A much-loved dish was banned too: the Christmas pie. It was huge and crib-shaped (or coffin-shaped, representing two sides of Jesus’ life), so therefore idolatrous, especially when decorated with a pastry model of the infant Jesus. England’s food fans were an enterprising bunch though. They changed the pie’s shape and shrank it to something more bite-sized, more easily hidden in case caught out (stuff into mouth; mumble, “Who me?” while spraying crumbs at the officer in question). The name had to change too, so the new improved smaller pies were named after the mincemeat that was sometimes inside. The mince pie was born.
Christmas pie consumption on December 25th is still officially illegal in England. The government hasn’t bothered overturning it, because no one’s really eating Christmas pies any more. Plus they’ve got other brand new Christmas laws to uphold, from three households-a-meeting to the Rule of Six geese-a-laying to five gold tiers (Scotland only, and yes they’ve finally reinstated Christmas).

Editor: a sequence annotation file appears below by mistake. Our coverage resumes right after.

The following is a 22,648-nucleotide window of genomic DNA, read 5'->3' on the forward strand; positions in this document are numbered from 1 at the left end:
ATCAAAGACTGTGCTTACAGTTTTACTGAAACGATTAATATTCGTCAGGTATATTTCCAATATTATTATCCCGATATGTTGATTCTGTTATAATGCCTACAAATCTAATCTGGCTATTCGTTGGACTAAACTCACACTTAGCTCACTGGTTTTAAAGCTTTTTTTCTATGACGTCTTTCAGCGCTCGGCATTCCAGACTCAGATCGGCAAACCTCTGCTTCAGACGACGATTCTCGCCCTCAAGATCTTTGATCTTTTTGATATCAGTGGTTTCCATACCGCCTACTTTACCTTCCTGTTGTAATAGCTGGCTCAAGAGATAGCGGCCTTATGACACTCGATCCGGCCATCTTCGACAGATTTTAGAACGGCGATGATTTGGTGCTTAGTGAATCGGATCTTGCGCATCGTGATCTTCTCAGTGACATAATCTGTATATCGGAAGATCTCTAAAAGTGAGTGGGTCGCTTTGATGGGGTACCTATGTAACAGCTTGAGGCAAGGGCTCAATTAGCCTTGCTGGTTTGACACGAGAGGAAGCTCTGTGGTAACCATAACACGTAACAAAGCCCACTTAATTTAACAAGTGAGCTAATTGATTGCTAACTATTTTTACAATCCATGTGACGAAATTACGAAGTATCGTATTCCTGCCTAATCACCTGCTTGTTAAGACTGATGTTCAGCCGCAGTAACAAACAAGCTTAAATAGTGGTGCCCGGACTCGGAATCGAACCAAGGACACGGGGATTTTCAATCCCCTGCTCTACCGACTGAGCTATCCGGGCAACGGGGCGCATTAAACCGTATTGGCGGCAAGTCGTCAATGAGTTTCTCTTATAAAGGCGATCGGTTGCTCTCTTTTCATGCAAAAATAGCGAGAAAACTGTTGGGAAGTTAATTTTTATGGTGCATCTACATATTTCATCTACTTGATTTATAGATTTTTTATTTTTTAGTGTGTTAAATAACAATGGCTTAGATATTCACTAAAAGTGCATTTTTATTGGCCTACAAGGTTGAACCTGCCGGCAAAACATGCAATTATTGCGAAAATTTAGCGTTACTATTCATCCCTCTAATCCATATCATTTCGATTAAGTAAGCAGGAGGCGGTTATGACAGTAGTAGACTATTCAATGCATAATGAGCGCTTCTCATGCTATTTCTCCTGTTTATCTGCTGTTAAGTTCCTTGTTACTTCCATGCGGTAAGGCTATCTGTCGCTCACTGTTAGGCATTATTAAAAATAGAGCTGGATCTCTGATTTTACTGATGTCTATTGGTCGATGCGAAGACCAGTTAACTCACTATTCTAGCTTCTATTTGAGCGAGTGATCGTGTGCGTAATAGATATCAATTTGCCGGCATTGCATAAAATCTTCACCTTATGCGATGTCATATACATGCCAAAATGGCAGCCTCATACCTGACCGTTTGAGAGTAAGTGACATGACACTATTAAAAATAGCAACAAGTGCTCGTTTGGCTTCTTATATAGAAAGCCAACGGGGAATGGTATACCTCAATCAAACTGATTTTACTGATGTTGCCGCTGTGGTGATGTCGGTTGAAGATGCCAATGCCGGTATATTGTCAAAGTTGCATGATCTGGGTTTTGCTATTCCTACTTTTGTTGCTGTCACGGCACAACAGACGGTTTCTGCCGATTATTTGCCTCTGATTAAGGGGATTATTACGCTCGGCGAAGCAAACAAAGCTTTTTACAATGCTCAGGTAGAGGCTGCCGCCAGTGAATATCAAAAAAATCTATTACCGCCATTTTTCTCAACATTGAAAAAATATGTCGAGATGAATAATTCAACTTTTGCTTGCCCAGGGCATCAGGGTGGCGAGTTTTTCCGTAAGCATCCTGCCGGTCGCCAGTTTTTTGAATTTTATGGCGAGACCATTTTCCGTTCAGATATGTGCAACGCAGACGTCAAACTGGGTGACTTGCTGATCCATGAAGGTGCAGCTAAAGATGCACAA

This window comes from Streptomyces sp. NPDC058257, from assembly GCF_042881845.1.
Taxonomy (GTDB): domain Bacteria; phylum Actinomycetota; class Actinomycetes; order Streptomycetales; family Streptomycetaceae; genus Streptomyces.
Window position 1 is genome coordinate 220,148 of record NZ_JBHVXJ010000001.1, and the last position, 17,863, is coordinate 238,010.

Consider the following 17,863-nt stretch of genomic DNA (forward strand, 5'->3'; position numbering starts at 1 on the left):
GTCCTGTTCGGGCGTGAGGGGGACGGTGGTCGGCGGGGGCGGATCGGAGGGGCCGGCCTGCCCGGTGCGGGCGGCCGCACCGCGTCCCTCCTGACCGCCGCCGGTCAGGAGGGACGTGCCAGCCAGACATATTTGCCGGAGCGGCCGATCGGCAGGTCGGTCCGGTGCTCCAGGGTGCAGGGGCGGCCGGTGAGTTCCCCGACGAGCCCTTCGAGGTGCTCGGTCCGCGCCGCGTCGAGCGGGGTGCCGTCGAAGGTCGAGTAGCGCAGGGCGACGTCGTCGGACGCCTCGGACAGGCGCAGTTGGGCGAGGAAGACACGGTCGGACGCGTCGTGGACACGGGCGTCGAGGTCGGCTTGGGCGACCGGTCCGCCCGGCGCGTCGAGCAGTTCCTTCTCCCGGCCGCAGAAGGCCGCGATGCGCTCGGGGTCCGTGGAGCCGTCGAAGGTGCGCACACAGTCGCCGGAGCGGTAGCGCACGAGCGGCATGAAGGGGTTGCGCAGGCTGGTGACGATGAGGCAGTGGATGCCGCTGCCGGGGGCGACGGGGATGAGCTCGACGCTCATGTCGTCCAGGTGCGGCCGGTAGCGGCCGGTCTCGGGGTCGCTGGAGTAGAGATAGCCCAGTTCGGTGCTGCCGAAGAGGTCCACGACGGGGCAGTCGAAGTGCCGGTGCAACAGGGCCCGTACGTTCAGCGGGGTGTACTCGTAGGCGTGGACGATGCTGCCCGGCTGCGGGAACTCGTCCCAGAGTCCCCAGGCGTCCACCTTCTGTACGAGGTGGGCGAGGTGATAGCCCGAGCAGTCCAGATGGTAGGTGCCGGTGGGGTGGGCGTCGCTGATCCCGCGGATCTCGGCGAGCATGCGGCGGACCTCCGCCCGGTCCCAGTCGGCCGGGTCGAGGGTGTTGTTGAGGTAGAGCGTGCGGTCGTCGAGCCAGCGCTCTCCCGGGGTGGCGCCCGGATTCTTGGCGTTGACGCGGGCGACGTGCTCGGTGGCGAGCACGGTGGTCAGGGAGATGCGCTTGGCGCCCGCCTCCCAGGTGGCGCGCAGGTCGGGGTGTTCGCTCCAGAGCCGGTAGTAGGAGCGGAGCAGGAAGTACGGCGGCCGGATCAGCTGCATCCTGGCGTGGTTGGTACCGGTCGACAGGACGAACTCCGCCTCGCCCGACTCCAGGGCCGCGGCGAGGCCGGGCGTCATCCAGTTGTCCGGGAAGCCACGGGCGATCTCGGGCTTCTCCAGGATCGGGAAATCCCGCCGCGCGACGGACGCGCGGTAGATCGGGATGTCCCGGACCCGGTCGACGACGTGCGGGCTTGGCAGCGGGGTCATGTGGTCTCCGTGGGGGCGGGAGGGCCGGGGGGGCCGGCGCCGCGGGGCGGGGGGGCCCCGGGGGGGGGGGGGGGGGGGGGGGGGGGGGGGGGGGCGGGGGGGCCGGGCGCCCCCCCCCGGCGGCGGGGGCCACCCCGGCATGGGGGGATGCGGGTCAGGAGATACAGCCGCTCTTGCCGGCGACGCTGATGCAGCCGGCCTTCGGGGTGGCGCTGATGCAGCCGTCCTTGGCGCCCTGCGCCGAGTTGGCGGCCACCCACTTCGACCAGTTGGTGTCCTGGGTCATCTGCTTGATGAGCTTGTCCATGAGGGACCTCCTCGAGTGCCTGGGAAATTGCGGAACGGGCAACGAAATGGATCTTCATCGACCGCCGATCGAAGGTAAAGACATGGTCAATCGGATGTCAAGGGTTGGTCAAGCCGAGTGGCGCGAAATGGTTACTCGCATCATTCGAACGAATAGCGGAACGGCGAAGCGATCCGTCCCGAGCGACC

Oh, Christmas did return by the way, when the monarchy came back in 1660. All these unusual periods come to an end.
Christmas may have changed over the years, but unexpected events can provoke change and innovation – whether thanks to Puritans or pandemic. Without the 1640s’ ban on Christmas, we wouldn’t have mince pies to guzzle. Arguably too they helped shift Christmas away from being a drunken street party, instead ushering the festivity into the home, to become something more domesticated and family-based.
Whatever you’re doing this Christmas (or allowed to do), learn from our 17th-century ancestors…
Don’t have a riot.
Have a mince pie.
Adapted by Paul Kerensa from his book ‘Hark! The Biography of Christmas’ (£7.99), available in all open bookshops or from Paul direct on firstname.lastname@example.org